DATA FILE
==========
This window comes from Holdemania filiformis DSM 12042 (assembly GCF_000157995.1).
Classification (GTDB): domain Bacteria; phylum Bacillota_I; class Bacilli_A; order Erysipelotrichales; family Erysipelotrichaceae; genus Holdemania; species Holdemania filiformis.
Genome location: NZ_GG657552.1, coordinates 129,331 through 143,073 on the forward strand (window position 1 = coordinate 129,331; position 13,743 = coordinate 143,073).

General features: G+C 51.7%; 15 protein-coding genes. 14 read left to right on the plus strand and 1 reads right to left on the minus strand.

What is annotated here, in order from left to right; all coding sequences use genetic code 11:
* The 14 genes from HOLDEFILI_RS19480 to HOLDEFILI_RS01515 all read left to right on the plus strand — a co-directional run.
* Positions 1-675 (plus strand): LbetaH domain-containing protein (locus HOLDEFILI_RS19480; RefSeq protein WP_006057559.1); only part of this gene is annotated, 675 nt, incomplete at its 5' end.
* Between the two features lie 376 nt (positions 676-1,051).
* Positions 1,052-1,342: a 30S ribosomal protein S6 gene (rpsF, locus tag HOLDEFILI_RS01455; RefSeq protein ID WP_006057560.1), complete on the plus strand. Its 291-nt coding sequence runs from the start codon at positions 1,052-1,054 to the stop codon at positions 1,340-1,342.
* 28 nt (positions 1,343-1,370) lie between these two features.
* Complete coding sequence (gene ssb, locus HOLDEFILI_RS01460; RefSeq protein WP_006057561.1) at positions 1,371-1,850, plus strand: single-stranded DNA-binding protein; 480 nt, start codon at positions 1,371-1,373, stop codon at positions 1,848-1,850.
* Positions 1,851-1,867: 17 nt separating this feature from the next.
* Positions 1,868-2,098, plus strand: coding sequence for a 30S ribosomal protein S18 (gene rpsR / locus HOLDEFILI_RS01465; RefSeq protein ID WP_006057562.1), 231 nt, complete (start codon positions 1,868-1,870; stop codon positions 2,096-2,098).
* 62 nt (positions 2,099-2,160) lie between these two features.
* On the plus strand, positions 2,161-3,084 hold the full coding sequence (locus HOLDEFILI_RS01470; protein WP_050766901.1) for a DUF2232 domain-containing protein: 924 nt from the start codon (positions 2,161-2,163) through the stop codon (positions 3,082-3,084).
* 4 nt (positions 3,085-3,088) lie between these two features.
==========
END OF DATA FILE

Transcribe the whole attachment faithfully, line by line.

This window comes from Holdemania filiformis DSM 12042 (assembly GCF_000157995.1).
Classification (GTDB): domain Bacteria; phylum Bacillota_I; class Bacilli_A; order Erysipelotrichales; family Erysipelotrichaceae; genus Holdemania; species Holdemania filiformis.
Genome location: NZ_GG657552.1, coordinates 129,331 through 143,073 on the forward strand (window position 1 = coordinate 129,331; position 13,743 = coordinate 143,073).

General features: G+C 51.7%; 15 protein-coding genes. 14 read left to right on the plus strand and 1 reads right to left on the minus strand.

What is annotated here, in order from left to right; all coding sequences use genetic code 11:
* The 14 genes from HOLDEFILI_RS19480 to HOLDEFILI_RS01515 all read left to right on the plus strand — a co-directional run.
* Positions 1-675 (plus strand): LbetaH domain-containing protein (locus HOLDEFILI_RS19480; RefSeq protein WP_006057559.1); only part of this gene is annotated, 675 nt, incomplete at its 5' end.
* Between the two features lie 376 nt (positions 676-1,051).
* Positions 1,052-1,342: a 30S ribosomal protein S6 gene (rpsF, locus tag HOLDEFILI_RS01455; RefSeq protein ID WP_006057560.1), complete on the plus strand. Its 291-nt coding sequence runs from the start codon at positions 1,052-1,054 to the stop codon at positions 1,340-1,342.
* 28 nt (positions 1,343-1,370) lie between these two features.
* Complete coding sequence (gene ssb, locus HOLDEFILI_RS01460; RefSeq protein WP_006057561.1) at positions 1,371-1,850, plus strand: single-stranded DNA-binding protein; 480 nt, start codon at positions 1,371-1,373, stop codon at positions 1,848-1,850.
* Positions 1,851-1,867: 17 nt separating this feature from the next.
* Positions 1,868-2,098, plus strand: coding sequence for a 30S ribosomal protein S18 (gene rpsR / locus HOLDEFILI_RS01465; RefSeq protein ID WP_006057562.1), 231 nt, complete (start codon positions 1,868-1,870; stop codon positions 2,096-2,098).
* 62 nt (positions 2,099-2,160) lie between these two features.
* On the plus strand, positions 2,161-3,084 hold the full coding sequence (locus HOLDEFILI_RS01470; protein WP_050766901.1) for a DUF2232 domain-containing protein: 924 nt from the start codon (positions 2,161-2,163) through the stop codon (positions 3,082-3,084).
* 4 nt (positions 3,085-3,088) lie between these two features.